Cody would be a high-risk, high-ceiling pitching prospect for the Cardinals, but considering their success in developing raw pitching prospects like Trevor Rosenthal and Seth Maness into star big-leaguers, it wouldn’t be a stretch by any means to suggest that Cody could develop into an impact starter in the Cardinals’ system. It’s just a matter of whether they’re willing to take a risk on that chance at pick 23.

  • Donnie Dewees, OF, North Florida ranking: 35

The Cardinals are lacking a bit in outfield depth at the moment, especially at the lower levels of the minors. With Matt Holliday aging and no other established long-term starters in the big-league outfield, the Cards could stand to develop more of a backup plan there.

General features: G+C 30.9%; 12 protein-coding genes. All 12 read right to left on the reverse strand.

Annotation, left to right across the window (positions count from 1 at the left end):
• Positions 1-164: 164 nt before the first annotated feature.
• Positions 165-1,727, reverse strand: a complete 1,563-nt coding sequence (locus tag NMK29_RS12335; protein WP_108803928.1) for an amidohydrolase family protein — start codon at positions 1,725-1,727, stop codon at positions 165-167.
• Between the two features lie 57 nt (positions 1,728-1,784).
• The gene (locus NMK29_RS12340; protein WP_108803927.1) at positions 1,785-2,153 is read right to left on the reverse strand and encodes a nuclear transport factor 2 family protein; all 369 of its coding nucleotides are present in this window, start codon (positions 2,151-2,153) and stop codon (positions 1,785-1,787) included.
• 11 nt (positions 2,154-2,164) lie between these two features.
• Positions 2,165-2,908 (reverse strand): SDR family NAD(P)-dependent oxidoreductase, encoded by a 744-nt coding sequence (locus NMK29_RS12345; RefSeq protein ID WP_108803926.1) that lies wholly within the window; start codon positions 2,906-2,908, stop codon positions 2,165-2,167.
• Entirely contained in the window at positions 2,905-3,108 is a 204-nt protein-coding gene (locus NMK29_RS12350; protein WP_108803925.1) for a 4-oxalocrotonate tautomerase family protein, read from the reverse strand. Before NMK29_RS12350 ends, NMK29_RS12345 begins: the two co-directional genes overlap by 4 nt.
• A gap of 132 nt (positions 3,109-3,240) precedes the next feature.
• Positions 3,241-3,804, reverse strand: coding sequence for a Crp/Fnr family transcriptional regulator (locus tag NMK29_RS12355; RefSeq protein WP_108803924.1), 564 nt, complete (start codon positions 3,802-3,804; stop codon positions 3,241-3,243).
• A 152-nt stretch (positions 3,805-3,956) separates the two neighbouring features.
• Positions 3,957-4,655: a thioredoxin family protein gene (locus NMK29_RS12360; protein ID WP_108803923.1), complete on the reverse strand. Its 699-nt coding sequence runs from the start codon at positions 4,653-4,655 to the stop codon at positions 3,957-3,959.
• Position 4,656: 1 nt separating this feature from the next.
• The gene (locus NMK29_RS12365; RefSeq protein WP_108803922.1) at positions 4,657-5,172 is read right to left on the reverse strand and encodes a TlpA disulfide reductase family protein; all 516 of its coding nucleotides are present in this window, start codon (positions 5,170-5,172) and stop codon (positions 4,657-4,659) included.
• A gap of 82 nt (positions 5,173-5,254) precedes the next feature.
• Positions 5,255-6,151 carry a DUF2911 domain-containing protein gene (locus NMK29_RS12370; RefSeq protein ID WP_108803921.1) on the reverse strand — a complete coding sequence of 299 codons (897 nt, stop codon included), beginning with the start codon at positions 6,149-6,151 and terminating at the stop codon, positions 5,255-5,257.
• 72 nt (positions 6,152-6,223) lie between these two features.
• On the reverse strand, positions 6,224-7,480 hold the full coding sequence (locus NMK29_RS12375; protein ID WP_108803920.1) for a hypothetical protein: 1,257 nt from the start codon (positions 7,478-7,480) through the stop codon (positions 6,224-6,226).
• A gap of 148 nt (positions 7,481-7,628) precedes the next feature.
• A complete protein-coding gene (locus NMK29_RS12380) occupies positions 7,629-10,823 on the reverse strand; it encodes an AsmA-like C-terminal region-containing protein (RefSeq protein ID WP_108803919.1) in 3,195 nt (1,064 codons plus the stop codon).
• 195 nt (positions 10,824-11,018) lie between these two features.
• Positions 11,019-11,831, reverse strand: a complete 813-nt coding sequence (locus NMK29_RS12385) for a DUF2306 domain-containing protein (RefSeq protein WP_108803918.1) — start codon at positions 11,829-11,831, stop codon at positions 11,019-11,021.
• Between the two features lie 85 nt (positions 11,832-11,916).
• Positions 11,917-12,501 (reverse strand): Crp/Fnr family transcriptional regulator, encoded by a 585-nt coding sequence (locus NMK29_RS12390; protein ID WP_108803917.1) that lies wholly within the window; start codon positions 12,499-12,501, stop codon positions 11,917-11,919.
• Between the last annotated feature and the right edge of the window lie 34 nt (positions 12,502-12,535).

Dewees, a lefthanded hitter, profiles as a true center fielder who is well-disciplined and will do a good job of making consistent contact at whatever level he plays at. He’s a solid runner who may provide some occasional power as a pro. All the way down to the Florida roots, Dewees is reminiscent of a younger Jon Jay. Considering his age (22 in September) and advanced plate approach, Dewees may be a candidate to move quickly through the system and provide some much-needed outfield depth at the big-league level in a couple years.

  • Donny Everett, RHP, Clarksville HS (TN) ranking: 23